Having been awed and amazed by previous Lon Chaney films that I’ve seen, I was a little disappointed in the one I’d heard most about: The Unholy Three (1925.) Learning now that it was the first collaboration between Chaney and director Tod Browning at MGM, it stands to reason that each film would only become stronger. (I’ll soon continue to test that theory.)
Chaney’s famous physical altering of his body is minimal here as he simply dresses in drag to become the elderly Granny O’Grady. By day, he’s Echo, the Ventriloquist, one-third of the titular crime gang that calls itself, “the Unholy Three.” The other two are Hercules (Victor McLaglen), the strong man, and Tweedledee (Harry Earles), the little person.
They’re performers at a side show and their collaboration is formed as an extension of Echo’s relationship with pickpocket Rosie O’Grady (Mae Busch.) She’s in essence a fourth member of the gang as they set up shop in an apartment behind the pet store owned by Hector McDonald (Matt Moore.) Echo/Granny uses his/her ventriloquist skills to sell parrots.
How does that make them riches? Well, oddly enough, when Granny is around, the parrots talk, and that’s a huge selling point. When someone buys one and takes it home and it doesn’t talk, Granny and her grandchild in a buggy, Tweedledee posing as a cute little baby, pay a visit and stake out the place for the future robbery that they and Hercules will later perpetrate.
Their con goes out of control when Echo’s jealously toward an apparent romance between Rosie and Hector causes him to sit out from a planned robbery at the Arlington home. Without his guidance, Mr. Arlington is killed, leading the police to question Granny because they find out she may have seen the killer when she was there earlier that day.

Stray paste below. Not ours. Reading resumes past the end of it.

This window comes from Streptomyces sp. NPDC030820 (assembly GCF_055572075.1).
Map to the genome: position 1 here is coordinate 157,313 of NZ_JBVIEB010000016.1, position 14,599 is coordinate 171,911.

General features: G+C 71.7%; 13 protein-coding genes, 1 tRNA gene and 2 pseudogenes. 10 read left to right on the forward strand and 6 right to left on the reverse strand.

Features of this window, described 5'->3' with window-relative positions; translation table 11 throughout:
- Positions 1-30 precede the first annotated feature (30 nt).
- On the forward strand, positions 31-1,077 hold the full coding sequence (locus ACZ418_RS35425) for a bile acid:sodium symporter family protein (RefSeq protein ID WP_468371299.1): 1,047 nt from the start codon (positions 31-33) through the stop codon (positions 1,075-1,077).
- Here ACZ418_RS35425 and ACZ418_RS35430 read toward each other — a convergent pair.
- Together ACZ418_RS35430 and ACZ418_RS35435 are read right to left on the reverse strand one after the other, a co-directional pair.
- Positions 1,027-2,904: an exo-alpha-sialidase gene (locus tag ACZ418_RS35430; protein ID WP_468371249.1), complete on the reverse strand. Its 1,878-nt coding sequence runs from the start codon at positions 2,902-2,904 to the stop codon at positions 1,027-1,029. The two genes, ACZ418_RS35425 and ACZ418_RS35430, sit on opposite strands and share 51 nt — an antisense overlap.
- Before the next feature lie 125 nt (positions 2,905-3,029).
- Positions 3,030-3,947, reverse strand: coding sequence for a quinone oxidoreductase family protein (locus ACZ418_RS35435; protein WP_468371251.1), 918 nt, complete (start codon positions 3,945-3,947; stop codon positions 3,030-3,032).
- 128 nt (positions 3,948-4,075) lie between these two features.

I will admit, I’m putting some of the pieces together myself. The Unholy Three doesn’t do too good a job with the connective tissue of its plot-heavy individual scenes. It’s not hard to figure out, but it does take some time every once in a while to understand exactly what is happening. One surprise that does evolve organically is that Echo had good reason to be jealous.
Rosie has indeed fallen in love… deeply in love… with Hector. He becomes the fall guy for the murder and, following a moment of cruelty between Echo and Rosie, she begs him to help prove that he’s innocent. If he will help him, she’ll spend the rest of her life with Echo instead of Hector. What will Echo do?
For me, we don’t know enough about Echo to fully accept why he makes the decision he does. This isn’t for Chaney’s lack of trying. In most of his movies, we talk about his grotesque characters. Here, he does most of his acting au naturel. We can see his anguish and the painful decision he makes. It's missing just a little plot point to help support it.
The Unholy Three was a huge hit and was remade at a talkie in 1930. It was Chaney’s last film and his only talkie. I haven’t seen it, but at almost 20 minutes shorter, I wonder how it handles my story quibbles. Don’t get me wrong, this one is good. In comparison to Chaney’s others, though, I don’t think it’s great.
Written by Waldemar Young
From the novel by Clarence Aaron “Tod” Robbins
Directed by Tod Browning
Starring Lon Chaney, Mae Busch, Matt Moore, Victor McLaglen, Harry Earles
RT 86 min.
Released Aug. 16, 1925
Recorded on Oct. 14, 2020 (TCM)
Rating 6 Phantoms (out of 10)
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